Beyond the Barricade by Deborah Ellis
|Beyond the Barricade by Deborah Ellis|
|Category: Confident Readers|
|Reviewer: Jill Murphy|
|Summary: An excellent issue-based novel about the plight of coca growers in South America. A crisp, no-nonsense prose style makes its theme central, but the central character is also tremendously well-drawn. Recommended.|
|Buy? Yes||Borrow? Yes|
|Pages: 208||Date: April 2009|
|Publisher: OUP Oxford|
Twelve-year-old Bolivian boy Diego has had a tough life so far. He spent four years sharing a prison cell with his parents who have been wrongly convicted of smuggling coca - the base material for cocaine. In an attempt to help his mother pay off her prison debts, he's spent months tramping those very coca leaves as a virtual slave in the jungle. He's suffered the death of his best friend, Mando, and only narrowly escaped with his own life escaping from the drug-dealing gringos.
Now, he has been taken in by the Ricardos, a poor cocalero - coca-growing - family, who are prepared to share what little they have with a boy in need. But just as Diego is beginning to feel at home, along come the army to destroy the family's precious crop and only source of income. Should he join the family on the protest blockade and risk yet more violence? It doesn't seem as though he has much choice.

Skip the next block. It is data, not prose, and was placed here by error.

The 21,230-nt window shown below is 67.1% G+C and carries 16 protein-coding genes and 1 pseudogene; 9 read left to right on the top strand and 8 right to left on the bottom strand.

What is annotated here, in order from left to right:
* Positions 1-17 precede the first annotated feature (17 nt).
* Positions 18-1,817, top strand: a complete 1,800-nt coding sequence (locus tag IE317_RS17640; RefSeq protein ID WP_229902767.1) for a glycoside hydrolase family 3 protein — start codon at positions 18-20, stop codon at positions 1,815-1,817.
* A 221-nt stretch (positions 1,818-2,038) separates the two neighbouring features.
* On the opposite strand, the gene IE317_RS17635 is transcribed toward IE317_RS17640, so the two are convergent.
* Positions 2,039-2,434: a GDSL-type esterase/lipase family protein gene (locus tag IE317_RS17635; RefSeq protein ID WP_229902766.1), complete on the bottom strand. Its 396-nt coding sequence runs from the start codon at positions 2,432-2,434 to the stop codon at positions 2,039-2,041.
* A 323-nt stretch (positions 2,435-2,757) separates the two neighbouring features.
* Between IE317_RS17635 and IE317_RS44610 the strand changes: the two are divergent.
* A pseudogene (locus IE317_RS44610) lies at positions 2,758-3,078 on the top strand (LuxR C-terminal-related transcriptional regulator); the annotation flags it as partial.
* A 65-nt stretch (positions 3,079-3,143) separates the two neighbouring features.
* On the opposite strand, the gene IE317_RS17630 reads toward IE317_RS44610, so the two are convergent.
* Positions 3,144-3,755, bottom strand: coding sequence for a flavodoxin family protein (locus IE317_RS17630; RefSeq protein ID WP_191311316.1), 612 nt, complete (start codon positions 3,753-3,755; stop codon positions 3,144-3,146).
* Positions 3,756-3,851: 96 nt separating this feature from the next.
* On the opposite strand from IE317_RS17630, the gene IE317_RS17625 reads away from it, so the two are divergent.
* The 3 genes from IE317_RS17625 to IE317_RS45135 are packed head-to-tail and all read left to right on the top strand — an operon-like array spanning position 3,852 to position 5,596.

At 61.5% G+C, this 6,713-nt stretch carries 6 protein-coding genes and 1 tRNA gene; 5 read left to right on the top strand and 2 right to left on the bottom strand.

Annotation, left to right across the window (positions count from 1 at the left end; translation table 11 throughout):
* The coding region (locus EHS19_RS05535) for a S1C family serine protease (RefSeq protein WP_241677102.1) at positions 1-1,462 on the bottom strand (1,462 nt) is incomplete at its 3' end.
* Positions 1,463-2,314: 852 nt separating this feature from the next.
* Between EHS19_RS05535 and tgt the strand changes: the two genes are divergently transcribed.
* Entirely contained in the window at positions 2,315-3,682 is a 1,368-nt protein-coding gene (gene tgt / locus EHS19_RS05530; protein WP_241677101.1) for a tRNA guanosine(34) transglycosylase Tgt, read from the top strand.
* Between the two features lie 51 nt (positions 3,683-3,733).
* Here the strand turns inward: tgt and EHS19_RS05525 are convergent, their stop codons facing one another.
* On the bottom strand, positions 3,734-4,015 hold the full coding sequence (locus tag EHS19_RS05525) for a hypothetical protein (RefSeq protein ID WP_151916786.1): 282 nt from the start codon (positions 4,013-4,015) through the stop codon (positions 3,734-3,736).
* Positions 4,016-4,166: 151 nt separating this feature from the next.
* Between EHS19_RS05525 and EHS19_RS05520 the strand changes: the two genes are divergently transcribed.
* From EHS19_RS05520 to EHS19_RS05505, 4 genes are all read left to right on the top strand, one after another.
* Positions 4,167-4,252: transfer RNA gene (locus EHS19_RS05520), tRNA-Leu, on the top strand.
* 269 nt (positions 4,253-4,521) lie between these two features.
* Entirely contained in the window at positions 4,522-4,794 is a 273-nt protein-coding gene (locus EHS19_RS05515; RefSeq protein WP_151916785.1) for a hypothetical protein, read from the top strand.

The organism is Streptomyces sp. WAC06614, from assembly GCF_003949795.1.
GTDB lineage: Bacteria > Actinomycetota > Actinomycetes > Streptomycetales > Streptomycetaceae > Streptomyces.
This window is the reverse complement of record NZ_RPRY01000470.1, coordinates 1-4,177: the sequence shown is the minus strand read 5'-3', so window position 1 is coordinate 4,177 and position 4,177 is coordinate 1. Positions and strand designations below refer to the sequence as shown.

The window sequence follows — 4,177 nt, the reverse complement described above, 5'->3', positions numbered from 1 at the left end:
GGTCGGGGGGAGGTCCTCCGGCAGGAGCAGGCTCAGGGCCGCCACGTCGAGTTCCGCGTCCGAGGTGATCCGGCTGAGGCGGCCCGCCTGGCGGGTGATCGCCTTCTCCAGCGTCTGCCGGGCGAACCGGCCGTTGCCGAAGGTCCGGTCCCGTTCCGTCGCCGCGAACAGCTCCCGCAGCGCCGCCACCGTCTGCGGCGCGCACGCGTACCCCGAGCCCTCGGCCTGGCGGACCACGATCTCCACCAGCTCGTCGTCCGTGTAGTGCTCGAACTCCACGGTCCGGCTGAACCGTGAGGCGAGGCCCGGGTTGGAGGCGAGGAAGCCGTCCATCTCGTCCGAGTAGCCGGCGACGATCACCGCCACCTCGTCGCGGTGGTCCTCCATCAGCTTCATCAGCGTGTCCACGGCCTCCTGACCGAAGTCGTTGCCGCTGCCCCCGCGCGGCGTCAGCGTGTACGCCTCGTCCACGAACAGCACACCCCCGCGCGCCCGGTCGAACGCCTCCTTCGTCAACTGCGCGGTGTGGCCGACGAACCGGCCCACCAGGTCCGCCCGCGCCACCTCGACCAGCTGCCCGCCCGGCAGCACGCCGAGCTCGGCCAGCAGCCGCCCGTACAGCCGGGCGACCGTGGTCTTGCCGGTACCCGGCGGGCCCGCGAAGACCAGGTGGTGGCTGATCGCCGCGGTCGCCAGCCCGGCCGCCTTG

This is Deborah Ellis's second book about Diego and she has also written about children facing war in Afghanistan and HIV in Malawi. I am all for this kind of issue-based fiction for middle readers, exploring as they do the stories behind the news headlines, and the very different experiences of children in much less fortunate parts of the world. Ellis does it wonderfully well. She writes with a crisp, no-nonsense prose style that lends accessibility and puts the social themes to the fore. But she also knows children, and she draws a tremendously sympathetic character in Diego. The events in his life may be shocking and alien to children in the UK, but the emotional landscape is perfectly familiar.
I keep saying it, but at the risk of boring you, I'm going to say it again: children's fiction is perfectly placed to explore political and social issues. It humanises them and it unravels the associated conflicts in ways that make perfect sense to young readers, who are very subjective. It can present competing opinions without propagandising or reducing the subjects to black and white. In a society where we bemoan the lack of political engagement in our young people, it seems to me that books like this should be welcomed, especially when they are as well done as this one.
I don't think Beyond the Barricade is the last we'll see of Diego, and I look forward to reading more about him soon.
My thanks to the nice people at OUP for sending the book.
Other issue-based fiction that middle readers could look at are Oranges in No Man's Land about the war in Lebanon and Lost Riders about child camel jockeys in the Middle East, both by the redoubtable Elizabeth Laird. Torn Pages by Sally Grindley is a moving account of AIDS orphans in Arica.
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